Now Playing: Alpena City Open
The author returns home to compete in his local Open, spend time with his family and restore his love for the game
By Ryan French
That night featured yet another round of phone calls among my siblings, my mother and me. I remember the conversation that led to the decision my wife and I made to move home. My dad had wandered off again, just as he had done a few times since his dementia had gotten worse. He wasn’t wearing the device that tracks his whereabouts, and my mom was in tears. After one of the calls, Steph turned to me and said, “It’s time.”
My brother kindly offered his vacation home for us to live in, and after the school year ended in June in Chicago, we attached a U-Haul container to the roof of the car and moved back to where I grew up. Not a day goes by that I’m not thankful we moved home. As my travel has increased, Steph has dedicated her life to caring for my dad and our two kids. On most days, my mom drops my dad off at our house so that she can get a break.
Although I love golf more than most, I haven’t loved playing for some time. When our kids were born, I basically stopped playing. The few times I did play over the course of a year, I longed for the times I could regularly shoot in the mid to low 70s. I hate playing lousy golf, so I often turned down any opportunities. That changed in early July.
Todd Skiba, a family friend who has run a three-person scramble on the Fourth of July for a few years, invited me out. I was put on a team with Jim Olesen, a member at the Country Club (now called River’s Edge, but will always be the Country Club to me) , and the now infamous Benny. We began the shotgun start on the par-5 18th, and the rain had started to fall. Our drive left us 235 yards to the pin over the water guarding the green. I didn’t have a hybrid, so I borrowed Benny’s. As soon as the ball left the face, I knew it was good. But it was difficult to see in the rain. We took the bridge across, and that’s when I felt a slap on my shoulder from Benny. The ball had stopped three feet from the cup; we tapped in for eagle. Just like that, I was welcomed back into the Alpena golf fraternity.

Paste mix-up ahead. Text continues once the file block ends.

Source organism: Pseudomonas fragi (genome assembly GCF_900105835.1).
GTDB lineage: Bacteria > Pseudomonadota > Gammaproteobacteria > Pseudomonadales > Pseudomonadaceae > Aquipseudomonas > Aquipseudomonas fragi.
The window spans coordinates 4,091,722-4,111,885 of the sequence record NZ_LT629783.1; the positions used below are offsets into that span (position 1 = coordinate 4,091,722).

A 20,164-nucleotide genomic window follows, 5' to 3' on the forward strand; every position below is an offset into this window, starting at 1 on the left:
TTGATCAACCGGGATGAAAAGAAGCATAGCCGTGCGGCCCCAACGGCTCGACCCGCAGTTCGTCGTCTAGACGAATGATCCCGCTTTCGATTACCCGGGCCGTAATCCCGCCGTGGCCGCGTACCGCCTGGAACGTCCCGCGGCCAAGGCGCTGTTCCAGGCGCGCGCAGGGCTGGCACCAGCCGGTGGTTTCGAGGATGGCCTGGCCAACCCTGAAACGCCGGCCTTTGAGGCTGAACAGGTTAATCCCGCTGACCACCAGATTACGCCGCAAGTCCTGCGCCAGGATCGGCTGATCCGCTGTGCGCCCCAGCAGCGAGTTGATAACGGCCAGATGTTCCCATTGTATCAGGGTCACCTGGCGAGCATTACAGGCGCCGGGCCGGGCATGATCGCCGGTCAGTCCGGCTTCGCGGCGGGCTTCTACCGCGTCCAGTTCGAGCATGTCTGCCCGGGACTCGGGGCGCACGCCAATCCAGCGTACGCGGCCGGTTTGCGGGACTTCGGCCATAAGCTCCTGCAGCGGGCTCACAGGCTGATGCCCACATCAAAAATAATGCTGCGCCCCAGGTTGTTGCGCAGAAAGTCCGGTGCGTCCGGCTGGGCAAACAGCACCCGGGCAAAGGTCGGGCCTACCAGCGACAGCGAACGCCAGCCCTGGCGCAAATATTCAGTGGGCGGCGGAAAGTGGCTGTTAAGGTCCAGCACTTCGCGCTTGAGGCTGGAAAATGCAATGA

I became a regular in the Wednesday night league. Our regular game features groups of three counting the two best-ball scores. It’s $20 per person ($10 for the team game, $10 for skins), and there are always three to six groups. It has made golf fun again. I can’t thank the guys in the group enough for renewing my love of playing. I look forward to those Wednesday nights.
That led to my playing in the City Open for the first time in years, but sadly, my dad wasn’t on the bag for me, as he had been so many times before. Mark Baldwin came in as a worthy replacement. (At least I thought he would be. We don’t need to remind everyone he forgot the rangefinder, do we?) I hadn’t played competitive golf in some time, and I was surprised by my nerves on the first tee.
My game has improved since I started to play regularly again, but it was not tournament ready. Between the nerves and the chipping yips, I struggled. I shot 83-79 to finish eighth in the 14-player championship flight. And I loved every second of it.
Benny showed up drunk on two hours’ sleep and fired an opening-round 72; Erik Peterson, who had worked at his family’s bar until late the previous night, led after the first round. Nate Swinson, who works in Florida but is from Alpena, made a fantastic eagle on the last to win.
Moving home has opened my eyes about Alpena’s scars, something I didn’t reflect on while growing up here. The industries that have helped shape the town are struggling, and the city has along with it. Most young people leave.
But Alpena has many great qualities too. Most every person who walks by says hello, neighbors will help with anything, and the sense of community is strong.
Mostly, my return has allowed me to help my parents, and it has renewed my passion for the game. Thank you for that, Alpena. I will forever be indebted to you.
Enjoy our video from the Alpena City Open. I hope you love it as much as I do.